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What apps can be found in the Apple app store, Google Play, Blackberry World etc. showcasing specific mathematics research?

(Edit - Since the first version of the question got closed, examples should showcase specific work of specific mathematicians. Tools such as Wolfram Alpha, bibliography managers, arXiv app, etc. are no longer allowed.)

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closed as off-topic by Andreas Blass, Fernando Muro, Benjamin Steinberg, Chris Godsil, Theo Johnson-Freyd Jul 1 '13 at 3:44

This question appears to be off-topic. The users who voted to close gave this specific reason:

  • "This question does not appear to be about research level mathematics within the scope defined in the help center." – Andreas Blass, Fernando Muro, Benjamin Steinberg, Chris Godsil, Theo Johnson-Freyd
If this question can be reworded to fit the rules in the help center, please edit the question.

There are several apps which are aimed at the SE platform. That must count as a research tool, no? :-) – Asaf Karagila Jun 29 '13 at 9:53
Matlab Mobile may be helpful in some ways for quick verification of intuitions. But it is not well developed yet as an app. – Jing Zhang Jun 29 '13 at 10:27
up vote 8 down vote accepted

Akio Kawauchi, Ayaka Shimizu, and Kengo Kishimoto have created an app called Region Select, based on a knot theory paper by Shimizu. She found an algorithm to unknot a knot diagram by "region crossing change" moves, and then they realized that it was tricky and interesting enough that it was worth turning it into a game. The game got big-time press coverage in Japan. I wrote a blog post about it here. The game became popular enough that it was developed into an honest to goodness android app.

It's playable, a lot of fun, and there's a genuine theorem and research paper hiding behind it- can you figure out a strategy to win the game from any starting configuration?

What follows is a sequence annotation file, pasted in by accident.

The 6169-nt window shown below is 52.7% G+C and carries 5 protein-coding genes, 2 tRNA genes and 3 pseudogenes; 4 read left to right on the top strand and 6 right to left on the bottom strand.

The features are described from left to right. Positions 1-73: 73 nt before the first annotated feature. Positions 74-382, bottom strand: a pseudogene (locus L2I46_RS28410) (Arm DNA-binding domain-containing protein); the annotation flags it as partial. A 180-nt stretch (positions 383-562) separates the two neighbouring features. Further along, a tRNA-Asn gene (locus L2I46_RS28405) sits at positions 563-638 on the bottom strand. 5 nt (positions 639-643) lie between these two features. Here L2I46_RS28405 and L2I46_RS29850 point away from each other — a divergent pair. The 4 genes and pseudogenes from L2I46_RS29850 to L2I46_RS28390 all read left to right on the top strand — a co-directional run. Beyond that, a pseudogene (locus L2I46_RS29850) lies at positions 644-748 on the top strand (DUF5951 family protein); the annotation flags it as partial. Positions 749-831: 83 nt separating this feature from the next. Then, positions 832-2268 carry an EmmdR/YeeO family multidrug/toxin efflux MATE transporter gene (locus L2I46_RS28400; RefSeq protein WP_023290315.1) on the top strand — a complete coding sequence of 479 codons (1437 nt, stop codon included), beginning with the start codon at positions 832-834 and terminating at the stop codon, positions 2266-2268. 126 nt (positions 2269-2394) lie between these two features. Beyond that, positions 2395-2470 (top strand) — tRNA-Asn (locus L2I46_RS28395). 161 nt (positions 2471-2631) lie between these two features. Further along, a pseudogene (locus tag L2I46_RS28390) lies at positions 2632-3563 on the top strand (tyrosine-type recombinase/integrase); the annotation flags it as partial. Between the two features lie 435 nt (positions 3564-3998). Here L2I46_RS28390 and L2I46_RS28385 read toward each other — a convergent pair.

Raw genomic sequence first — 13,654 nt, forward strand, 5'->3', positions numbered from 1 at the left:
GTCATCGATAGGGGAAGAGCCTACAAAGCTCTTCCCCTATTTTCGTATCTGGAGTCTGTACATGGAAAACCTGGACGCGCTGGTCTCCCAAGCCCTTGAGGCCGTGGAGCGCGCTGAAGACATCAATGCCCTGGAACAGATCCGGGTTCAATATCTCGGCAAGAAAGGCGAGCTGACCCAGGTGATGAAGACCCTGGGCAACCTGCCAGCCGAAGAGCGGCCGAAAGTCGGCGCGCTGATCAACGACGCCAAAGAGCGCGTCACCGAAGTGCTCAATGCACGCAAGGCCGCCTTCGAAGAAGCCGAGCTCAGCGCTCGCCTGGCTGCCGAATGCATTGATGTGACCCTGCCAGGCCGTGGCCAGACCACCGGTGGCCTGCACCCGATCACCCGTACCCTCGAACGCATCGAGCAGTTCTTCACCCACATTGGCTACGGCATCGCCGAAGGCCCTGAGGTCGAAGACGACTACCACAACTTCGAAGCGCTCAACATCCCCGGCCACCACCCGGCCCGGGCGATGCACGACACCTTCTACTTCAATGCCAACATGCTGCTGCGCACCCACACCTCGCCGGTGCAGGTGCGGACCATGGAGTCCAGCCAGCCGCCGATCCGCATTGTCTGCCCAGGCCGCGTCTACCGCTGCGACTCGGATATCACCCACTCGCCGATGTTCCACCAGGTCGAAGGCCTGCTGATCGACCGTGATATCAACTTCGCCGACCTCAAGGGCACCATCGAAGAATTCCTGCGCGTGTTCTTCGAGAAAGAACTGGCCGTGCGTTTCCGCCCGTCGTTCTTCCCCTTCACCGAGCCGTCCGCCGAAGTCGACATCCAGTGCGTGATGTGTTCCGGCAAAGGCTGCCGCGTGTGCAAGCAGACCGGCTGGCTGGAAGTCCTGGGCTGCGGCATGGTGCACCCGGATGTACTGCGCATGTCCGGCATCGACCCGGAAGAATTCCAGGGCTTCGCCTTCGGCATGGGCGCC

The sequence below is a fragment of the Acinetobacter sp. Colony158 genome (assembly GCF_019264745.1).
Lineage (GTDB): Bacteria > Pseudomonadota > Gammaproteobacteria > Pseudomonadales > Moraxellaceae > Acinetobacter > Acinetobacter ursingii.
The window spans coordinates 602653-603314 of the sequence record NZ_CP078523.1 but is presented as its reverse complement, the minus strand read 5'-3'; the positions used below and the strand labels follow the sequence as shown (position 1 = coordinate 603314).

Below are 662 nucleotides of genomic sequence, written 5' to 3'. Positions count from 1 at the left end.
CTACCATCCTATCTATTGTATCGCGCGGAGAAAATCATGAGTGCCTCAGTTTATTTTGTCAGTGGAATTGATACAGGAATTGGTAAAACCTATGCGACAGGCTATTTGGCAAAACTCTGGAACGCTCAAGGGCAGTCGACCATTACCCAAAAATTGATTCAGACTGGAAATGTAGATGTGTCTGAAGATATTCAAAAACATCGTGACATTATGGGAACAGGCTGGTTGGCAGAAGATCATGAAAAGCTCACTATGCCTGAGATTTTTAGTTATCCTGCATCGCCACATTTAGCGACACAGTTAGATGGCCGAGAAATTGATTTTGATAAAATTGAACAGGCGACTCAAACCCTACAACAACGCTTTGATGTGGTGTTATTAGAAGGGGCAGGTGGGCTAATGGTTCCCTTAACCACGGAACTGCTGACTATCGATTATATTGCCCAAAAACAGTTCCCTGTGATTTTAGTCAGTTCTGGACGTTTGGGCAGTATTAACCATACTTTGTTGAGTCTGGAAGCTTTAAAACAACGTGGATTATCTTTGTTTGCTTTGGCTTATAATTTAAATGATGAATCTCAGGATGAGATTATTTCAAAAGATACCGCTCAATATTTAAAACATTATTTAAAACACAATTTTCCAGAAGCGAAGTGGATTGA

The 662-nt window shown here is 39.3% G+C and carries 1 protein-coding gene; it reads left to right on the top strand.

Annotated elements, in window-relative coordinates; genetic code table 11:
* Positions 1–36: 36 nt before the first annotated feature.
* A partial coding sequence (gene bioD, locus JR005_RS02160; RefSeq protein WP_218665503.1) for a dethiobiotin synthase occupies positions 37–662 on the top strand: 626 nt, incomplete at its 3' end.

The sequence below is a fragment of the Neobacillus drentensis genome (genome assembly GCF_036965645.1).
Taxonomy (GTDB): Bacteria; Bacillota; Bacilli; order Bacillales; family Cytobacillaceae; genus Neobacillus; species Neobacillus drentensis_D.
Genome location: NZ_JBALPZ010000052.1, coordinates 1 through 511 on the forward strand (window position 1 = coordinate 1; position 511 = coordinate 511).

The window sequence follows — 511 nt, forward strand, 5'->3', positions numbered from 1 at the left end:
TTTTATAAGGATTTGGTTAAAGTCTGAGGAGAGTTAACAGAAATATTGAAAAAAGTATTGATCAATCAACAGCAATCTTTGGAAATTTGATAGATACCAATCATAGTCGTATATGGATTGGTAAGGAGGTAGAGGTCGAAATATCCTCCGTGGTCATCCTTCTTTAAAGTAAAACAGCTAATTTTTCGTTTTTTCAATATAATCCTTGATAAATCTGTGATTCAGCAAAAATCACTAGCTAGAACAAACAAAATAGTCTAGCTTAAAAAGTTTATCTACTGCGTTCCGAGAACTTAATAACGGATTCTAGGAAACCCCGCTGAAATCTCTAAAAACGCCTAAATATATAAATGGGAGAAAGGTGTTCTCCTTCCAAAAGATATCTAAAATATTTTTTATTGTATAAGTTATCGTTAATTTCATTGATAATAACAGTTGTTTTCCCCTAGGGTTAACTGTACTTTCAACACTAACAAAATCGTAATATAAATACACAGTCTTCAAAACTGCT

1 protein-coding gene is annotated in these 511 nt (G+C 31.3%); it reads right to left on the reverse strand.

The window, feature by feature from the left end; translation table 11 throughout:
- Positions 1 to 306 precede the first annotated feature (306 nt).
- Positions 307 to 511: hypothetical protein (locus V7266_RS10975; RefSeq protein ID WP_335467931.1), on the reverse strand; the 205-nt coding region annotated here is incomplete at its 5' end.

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+1 I have the App on my Galaxy Tab and enjoyed it. I guess that it is computationally hard (NP-complete). – Mohammad Al-Turkistany Jun 30 '13 at 12:58
This game is addictive. (Here is the link to the app: ) – Bjørn Kjos-Hanssen Jun 30 '13 at 16:41

There's an arXiv app which I find extremely useful. I have an android, but I imagine this app exists for other phone types too. There are also several latex apps. Detexify, verbtex, and texportal spring to mind

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Should we make it "one app per answer"? – Bjørn Kjos-Hanssen Jun 29 '13 at 17:27
That depends. Did you want to have an election for best app or just compile a list of apps which are useful. It seemed like you preferred the latter option, and I didn't really feel like writing 4 different answers if all you wanted was a list of good apps. – David White Jun 30 '13 at 15:37
Maybe make detefixy, verbtex and texportal into one "LaTeX category" answer? – Bjørn Kjos-Hanssen Jun 30 '13 at 16:24

I recently downloaded Colwiz, which is a collaboration tool combined with a paper management system. The homepage is at It is far too early for me to write a review about this, but I may come back to that.

Another gem I use a lot is Papers, which manages all these PDFs in a very nice way and searches mathscinet, arXiv and the like for you.

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Oh, by the way: Does anybody know if there is some Papers-like PDF management system for Android tablets? – Ulrich Pennig Jun 29 '13 at 9:59
There are several Android apps that synchronize with Mendeley. – bezirsk Jun 29 '13 at 11:14

There are several mobile apps for use with the Zotero bibliography manager. Zotero allows you to store citation information for papers (and even PDF's of the actual papers) and access the information from any device (cell phone, tablet, computer) that you might be using.

On the Android side, check out Zandy. On the IOS side, check out Zotpad.

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I really like Zotero, and I use it to manage my bibliography, but I was really disappointed by Zandy. Unless it has gotten a facelift since I last used it, it is not a very usable app. – Yoav Kallus Jun 29 '13 at 16:04

AutoComplex is an Android app that uses "autocomplete" to let the user look up nondeterministic automaton complexity, including proof hints in the form of witnessing sequences of states, of binary strings. So it serves as a database of information about that specific notion of complexity.


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Wolfram Alpha was worth the 3 dollars I paid for it for entertainment value alone, but also in case I care to factor a large integer, solve a differential equation and the like .

It's a little hit and miss how to phrase requests ( but cool when it works, see below) and basically is a computation engine in the cloud, but it is convenient and has several keyboards.

Also it has other party tricks like distances, runway data, and traveling salesman between airports "FLL JFK ORD SFO MIA" or comparisons of population area etc between entities "Israel Jamaica Vertmont Palm Beach County"

So it could probably do more than I do with it.

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